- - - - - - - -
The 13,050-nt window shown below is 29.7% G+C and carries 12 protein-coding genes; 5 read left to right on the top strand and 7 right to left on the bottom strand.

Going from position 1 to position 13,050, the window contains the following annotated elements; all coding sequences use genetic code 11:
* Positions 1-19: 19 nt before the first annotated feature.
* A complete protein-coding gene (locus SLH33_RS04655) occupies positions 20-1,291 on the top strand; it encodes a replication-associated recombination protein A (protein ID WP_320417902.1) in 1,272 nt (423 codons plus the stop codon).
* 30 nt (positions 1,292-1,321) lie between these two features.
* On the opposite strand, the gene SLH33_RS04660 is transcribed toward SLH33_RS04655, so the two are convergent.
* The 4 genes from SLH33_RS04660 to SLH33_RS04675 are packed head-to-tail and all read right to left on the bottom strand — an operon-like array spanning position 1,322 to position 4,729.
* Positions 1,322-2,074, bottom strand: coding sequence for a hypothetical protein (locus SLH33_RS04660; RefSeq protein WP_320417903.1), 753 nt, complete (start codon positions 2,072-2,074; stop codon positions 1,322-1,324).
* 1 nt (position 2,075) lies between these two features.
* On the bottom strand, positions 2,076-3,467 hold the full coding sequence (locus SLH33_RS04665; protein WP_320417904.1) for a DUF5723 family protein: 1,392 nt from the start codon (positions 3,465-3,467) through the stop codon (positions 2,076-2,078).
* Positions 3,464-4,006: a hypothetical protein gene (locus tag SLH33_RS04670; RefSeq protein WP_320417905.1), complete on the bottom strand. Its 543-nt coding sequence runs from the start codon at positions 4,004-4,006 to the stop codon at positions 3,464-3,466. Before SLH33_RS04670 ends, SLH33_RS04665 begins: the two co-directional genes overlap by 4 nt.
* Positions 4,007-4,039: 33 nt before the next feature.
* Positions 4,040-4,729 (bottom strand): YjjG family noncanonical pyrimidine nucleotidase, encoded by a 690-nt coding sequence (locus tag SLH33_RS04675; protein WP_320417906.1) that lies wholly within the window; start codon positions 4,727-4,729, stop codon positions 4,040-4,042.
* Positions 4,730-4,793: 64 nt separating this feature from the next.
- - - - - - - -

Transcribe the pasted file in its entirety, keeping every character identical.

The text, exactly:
The 13,050-nt window shown below is 29.7% G+C and carries 12 protein-coding genes; 5 read left to right on the top strand and 7 right to left on the bottom strand.

Going from position 1 to position 13,050, the window contains the following annotated elements; all coding sequences use genetic code 11:
* Positions 1-19: 19 nt before the first annotated feature.
* A complete protein-coding gene (locus SLH33_RS04655) occupies positions 20-1,291 on the top strand; it encodes a replication-associated recombination protein A (protein ID WP_320417902.1) in 1,272 nt (423 codons plus the stop codon).
* 30 nt (positions 1,292-1,321) lie between these two features.
* On the opposite strand, the gene SLH33_RS04660 is transcribed toward SLH33_RS04655, so the two are convergent.
* The 4 genes from SLH33_RS04660 to SLH33_RS04675 are packed head-to-tail and all read right to left on the bottom strand — an operon-like array spanning position 1,322 to position 4,729.
* Positions 1,322-2,074, bottom strand: coding sequence for a hypothetical protein (locus SLH33_RS04660; RefSeq protein WP_320417903.1), 753 nt, complete (start codon positions 2,072-2,074; stop codon positions 1,322-1,324).
* 1 nt (position 2,075) lies between these two features.
* On the bottom strand, positions 2,076-3,467 hold the full coding sequence (locus SLH33_RS04665; protein WP_320417904.1) for a DUF5723 family protein: 1,392 nt from the start codon (positions 3,465-3,467) through the stop codon (positions 2,076-2,078).
* Positions 3,464-4,006: a hypothetical protein gene (locus tag SLH33_RS04670; RefSeq protein WP_320417905.1), complete on the bottom strand. Its 543-nt coding sequence runs from the start codon at positions 4,004-4,006 to the stop codon at positions 3,464-3,466. Before SLH33_RS04670 ends, SLH33_RS04665 begins: the two co-directional genes overlap by 4 nt.
* Positions 4,007-4,039: 33 nt before the next feature.
* Positions 4,040-4,729 (bottom strand): YjjG family noncanonical pyrimidine nucleotidase, encoded by a 690-nt coding sequence (locus tag SLH33_RS04675; protein WP_320417906.1) that lies wholly within the window; start codon positions 4,727-4,729, stop codon positions 4,040-4,042.
* Positions 4,730-4,793: 64 nt separating this feature from the next.